The introduction of the English sparrow into America is one of the greatest arguments possible in favor of nature-study; for, ignorance of nature-study methods in this single instance, costs the United States millions of dollars every year. The English sparrow is the European house sparrow and people had a theory that it was an insect eater, but never took the pains to ascertain if this theory were a fact. About 1850, some people with more zeal than wisdom introduced these birds into New York, and for twenty years afterwards there were other importations of the sparrows. In twenty years more, people discovered that they had taken great pains to establish in our country one of the worst nuisances in all Europe. In addition to all the direct damage which the English sparrows do, they are so quarrelsome that they have driven away many of our native beneficial birds from our premises, and now vociferously acclaim their presence in places which were once the haunts of birds with sweet songs. After they drive off the other birds they quarrel among themselves, and there is no rest for tired ears in their vicinity. There are various noises made by these birds which we can understand if we are willing to take the pains: The harassing chirping is their song; they squall when frightened and peep plaintively when lonesome, and make a disagreeable racket when fighting.

But to "give the devil his due" we must admit that the house sparrow is as clever as it is obnoxious, and its success is doubtless partly due to its superior cleverness and keenness. It is quick to take a hint, if sufficiently pointed; firing a shotgun twice into a flock of these birds has driven them from our premises; and tearing down their nests assiduously for a month seems to convey to them the idea that they are not welcome. Another instance of their cleverness I witnessed one day; I was watching a robin, worn and nervous with her second brood, fervently hunting earthworms in the lawn to fill the gaping mouths in the nest in the Virginia creeper shading the piazza. She finally pulled up a large, pink worm and a hen sparrow flew at her viciously; the robin dropped the worm to protect herself, and the sparrow snatched it and carried it off triumphantly to the grape arbor where she had a nest of her own full of gaping mouths. She soon came back, and at a safe distance watched the robin pull out another worm, and by the same tactics again gained the squirming prize. Three times was this repeated in an hour, and then the robin, discouraged, flew up into a Norway spruce and in a monologue of sullen cluckings tried to reason out what had happened.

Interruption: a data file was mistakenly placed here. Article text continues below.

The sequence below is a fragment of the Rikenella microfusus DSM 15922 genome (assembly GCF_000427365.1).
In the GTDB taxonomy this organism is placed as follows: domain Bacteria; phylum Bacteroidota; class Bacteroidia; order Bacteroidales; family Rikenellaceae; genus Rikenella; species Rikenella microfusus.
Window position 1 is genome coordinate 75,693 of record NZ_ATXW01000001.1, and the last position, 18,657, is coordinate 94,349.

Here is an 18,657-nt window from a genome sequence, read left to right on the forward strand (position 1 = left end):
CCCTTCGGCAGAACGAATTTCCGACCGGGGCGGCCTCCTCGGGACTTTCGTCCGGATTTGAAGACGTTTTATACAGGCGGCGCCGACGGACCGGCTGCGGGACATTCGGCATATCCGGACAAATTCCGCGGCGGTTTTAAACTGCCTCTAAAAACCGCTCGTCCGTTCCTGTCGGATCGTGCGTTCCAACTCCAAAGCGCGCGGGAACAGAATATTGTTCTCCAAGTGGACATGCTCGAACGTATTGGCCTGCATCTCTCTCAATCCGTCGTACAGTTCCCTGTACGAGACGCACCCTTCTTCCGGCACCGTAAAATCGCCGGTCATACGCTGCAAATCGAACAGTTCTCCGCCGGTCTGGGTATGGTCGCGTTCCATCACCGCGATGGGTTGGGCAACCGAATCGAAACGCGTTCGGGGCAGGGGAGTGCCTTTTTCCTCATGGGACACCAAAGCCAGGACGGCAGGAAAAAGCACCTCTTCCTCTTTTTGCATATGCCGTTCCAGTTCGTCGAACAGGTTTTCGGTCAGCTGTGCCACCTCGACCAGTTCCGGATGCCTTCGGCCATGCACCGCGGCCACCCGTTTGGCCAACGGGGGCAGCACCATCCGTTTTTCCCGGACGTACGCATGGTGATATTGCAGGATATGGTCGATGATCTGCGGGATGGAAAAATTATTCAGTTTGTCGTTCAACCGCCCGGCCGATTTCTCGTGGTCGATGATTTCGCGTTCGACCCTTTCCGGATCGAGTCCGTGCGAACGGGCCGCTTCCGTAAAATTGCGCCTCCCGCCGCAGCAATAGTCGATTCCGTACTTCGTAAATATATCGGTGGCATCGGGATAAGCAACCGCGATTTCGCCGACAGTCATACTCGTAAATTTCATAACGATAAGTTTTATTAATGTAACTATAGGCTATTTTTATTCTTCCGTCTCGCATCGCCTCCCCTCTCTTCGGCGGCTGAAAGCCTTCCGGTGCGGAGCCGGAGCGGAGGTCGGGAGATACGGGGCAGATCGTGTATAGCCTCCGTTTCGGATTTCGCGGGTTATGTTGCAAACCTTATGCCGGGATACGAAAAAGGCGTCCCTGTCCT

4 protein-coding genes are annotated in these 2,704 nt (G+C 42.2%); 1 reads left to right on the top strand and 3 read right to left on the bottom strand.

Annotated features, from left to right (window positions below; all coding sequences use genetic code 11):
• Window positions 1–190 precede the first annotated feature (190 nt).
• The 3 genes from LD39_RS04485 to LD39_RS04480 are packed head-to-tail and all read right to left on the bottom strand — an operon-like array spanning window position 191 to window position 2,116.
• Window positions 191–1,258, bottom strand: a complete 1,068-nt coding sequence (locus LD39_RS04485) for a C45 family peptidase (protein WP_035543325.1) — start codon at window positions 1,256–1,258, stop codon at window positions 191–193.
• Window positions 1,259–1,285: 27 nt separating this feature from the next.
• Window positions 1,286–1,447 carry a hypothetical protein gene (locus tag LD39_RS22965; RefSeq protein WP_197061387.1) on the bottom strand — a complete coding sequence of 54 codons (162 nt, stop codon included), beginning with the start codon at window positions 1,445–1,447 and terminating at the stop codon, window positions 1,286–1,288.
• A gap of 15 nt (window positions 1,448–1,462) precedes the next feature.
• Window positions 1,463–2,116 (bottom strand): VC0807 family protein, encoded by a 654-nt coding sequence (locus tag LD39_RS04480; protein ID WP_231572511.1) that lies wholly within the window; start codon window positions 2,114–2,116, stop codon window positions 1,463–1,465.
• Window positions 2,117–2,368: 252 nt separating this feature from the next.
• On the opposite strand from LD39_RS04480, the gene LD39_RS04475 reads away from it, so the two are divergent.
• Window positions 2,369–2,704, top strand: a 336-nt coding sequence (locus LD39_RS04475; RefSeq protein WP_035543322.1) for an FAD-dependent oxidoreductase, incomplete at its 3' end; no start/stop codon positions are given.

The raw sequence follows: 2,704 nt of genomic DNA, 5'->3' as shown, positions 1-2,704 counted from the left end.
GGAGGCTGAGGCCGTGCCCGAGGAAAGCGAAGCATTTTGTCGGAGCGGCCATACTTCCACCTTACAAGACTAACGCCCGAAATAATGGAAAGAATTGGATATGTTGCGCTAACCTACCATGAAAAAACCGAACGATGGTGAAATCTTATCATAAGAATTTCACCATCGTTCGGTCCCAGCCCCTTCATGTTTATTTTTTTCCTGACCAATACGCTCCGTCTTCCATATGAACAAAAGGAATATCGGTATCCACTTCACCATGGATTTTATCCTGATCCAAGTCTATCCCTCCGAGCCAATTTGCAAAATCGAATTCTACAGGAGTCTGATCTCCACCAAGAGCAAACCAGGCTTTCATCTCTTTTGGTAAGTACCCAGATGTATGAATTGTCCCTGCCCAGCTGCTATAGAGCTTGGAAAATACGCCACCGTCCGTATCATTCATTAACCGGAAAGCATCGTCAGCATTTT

The English sparrow's nest is quite in keeping with the bird's other qualities; it is usually built in a hole or box or in some protected corner beneath the eaves; it is also often built in vines on buildings and occasionally in trees. It is a good example of "fuss and feathers"; coarse straw, or any other kind of material, and feathers of hens or of other birds, mixed together without fashion or form, constitute the nest. In these sprawling nests the whitish, brown or gray-flecked eggs are laid and the young reared; and so far as I can ascertain, no one has ever counted the number of broods reared in one season. The nesting begins almost as soon as the snow is off the ground and lasts until late fall.